This book came in a great big box of random advanced review copies sent to me by an amazingly generous friend. I can’t describe to you how fun it is to just dip in with my eyes closed and pull out a book. It’s like Christmas, only it’s all books, and you have no idea what to expect.
Which brings me to expectations. Expectations are important to a book. In my book group this week we were talking about how the context in which you read a book matters…who told you to read the book, what you’ve heard about the book, are you reading for yourself or for a book group or some other kind of obligation. With a box of random books, you really have no context and no expectations, though sometimes the cover itself or the publisher or even the typeface can create their own set of expectations. And then as you start reading, you begin to form expectations.
A very quick paragraph about the plot. The narrator, Barb, leaves her husband and loses custody of her two children. She’s a New Yorker who followed her husband to Onkwedo in upstate New York, and part of the book is about her learning how to love life in a small town. You know I love small towns, so that’s a plus. She also buys Nabokov’s house and finds what may or may not be a lost novel about Babe Ruth hidden in the house. Later there’s some prostitution and some romance.
I enjoyed Cleaning Nabokov’s House, but I found my expectations for the book kept kind of bumping into each other, like drunken party goers after someone turned off all the lights. It had Nabokov in the title, and that seemed to suggest to me something serious and literary. The first person narrator avoids names for anyone besides her children for the good first 50 pages, and often characters with no names suggests serious literary fiction. And then there’s a tone of emotional distance in much of the book which also often suggests serious literary fiction. So I’m thinking, I’m in serious literary fiction land here.
But then somewhere around page 100 or so, I began to get a distinct chick-lit, or at least less serious kind of mildly literary fiction vibe. Is there a genre name for that? Something like Elizabeth Berg or Sarah Addison Allen? Not quite Jennifer Weiner, but not really, well, Nabokov, either?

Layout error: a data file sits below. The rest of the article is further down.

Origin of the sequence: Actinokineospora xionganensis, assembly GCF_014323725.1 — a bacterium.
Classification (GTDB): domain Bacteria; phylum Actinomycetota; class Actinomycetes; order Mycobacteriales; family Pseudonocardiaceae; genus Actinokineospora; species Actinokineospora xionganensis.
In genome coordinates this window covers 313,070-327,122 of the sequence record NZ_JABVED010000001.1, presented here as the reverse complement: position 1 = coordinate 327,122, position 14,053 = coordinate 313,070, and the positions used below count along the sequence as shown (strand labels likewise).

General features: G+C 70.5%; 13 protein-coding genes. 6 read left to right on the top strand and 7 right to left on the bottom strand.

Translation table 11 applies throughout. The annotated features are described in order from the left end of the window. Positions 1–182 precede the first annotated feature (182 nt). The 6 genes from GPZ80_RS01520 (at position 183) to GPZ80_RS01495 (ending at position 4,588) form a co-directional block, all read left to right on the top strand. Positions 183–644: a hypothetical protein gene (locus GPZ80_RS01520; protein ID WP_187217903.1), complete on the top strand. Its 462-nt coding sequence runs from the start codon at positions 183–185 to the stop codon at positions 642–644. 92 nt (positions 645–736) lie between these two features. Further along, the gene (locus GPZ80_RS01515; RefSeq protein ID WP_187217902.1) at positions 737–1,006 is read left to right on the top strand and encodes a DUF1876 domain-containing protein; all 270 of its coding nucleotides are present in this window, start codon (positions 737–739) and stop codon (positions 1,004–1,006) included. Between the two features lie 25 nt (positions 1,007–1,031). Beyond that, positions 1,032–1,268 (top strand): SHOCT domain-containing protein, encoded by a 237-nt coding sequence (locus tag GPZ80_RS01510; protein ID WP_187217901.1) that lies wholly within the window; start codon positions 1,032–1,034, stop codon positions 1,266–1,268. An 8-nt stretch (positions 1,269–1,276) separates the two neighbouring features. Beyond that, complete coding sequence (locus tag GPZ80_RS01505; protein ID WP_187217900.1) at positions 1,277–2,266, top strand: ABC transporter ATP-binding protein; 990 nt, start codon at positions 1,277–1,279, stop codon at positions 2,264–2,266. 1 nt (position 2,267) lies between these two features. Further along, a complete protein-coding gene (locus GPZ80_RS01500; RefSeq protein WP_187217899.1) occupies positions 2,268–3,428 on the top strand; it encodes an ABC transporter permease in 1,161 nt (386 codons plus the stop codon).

So then I’m thinking, well, okay, this is a kind of not quite chick-lit book that just had a confusing beginning where it wasn’t sure it was in fact chick-lit. Then I read the author bio in the beginning and saw that she’s had short stories published in Ploughshares, The Missouri Review and New Ohio Review, and I thought, oh, crap. I got it wrong again. This is in fact literary fiction, because she published stories in those magazines.
So all of these stumbling expectations have made me ruminate on exactly what makes a good book. Is a good book one that neatly fits into our categories? Is it necessarily a bad book just because there’s some category confusion? My answer right this moment would probably be that if it distracts you too much from the book itself, category confusion is probably not a good thing, and so this was not a good thing in Daniels’ novel.
On the other hand, I finished the novel, because I came to care about the characters. I don’t have any problem with my nameless not quite chick lit genre. I really like Sarah Addison Allen. And when the book was over, I found myself thinking about the characters, missing them a little bit, missing the life of being in the book. That seems to me always a good sign.
Okay, one more bad thing and then one more good thing (because you should always end on a positive note when grading student papers or reviewing a book). In the book, we’re supposed to believe that Barb decides to leave her husband (there’s a dishwasher involved, which I personally can very easily imagine being the source of great marital strife), takes her children out of school and camps out for two days with them. Then the police come and arrest Barb for kidnaping and give her husband custody of the children. Barb gets only one weekend every month. Now, her husband is supposedly much beloved in Onkwedo, which is part of how Barb explains this turn of events, but I find it hard to believe that first of all, a mother taking her children could ever actually be considered kidnaping. And second, that a judge would really take custody away from a mother who seems relatively normal, no matter who the father or how well like he is. I couldn’t quite let go of this sticking point for a good chunk of the book.
One last good thing. Some of the characters in the town are quite quirky and interesting. There’s the socially awkward owner of the Old Daitch Dairy who refuses to bring back cherry vanilla flavor ice cream, her mail man Bill and his wife Margie, a literary agent who rides around in Bill’s mail truck from time to time. If you add in all these folks, I would rate the book enjoyable once you get past the expectational chaos.
What do you think about books and genres? Is it okay to blend genres or categories, or is that bad? And when is it good and when is it bad?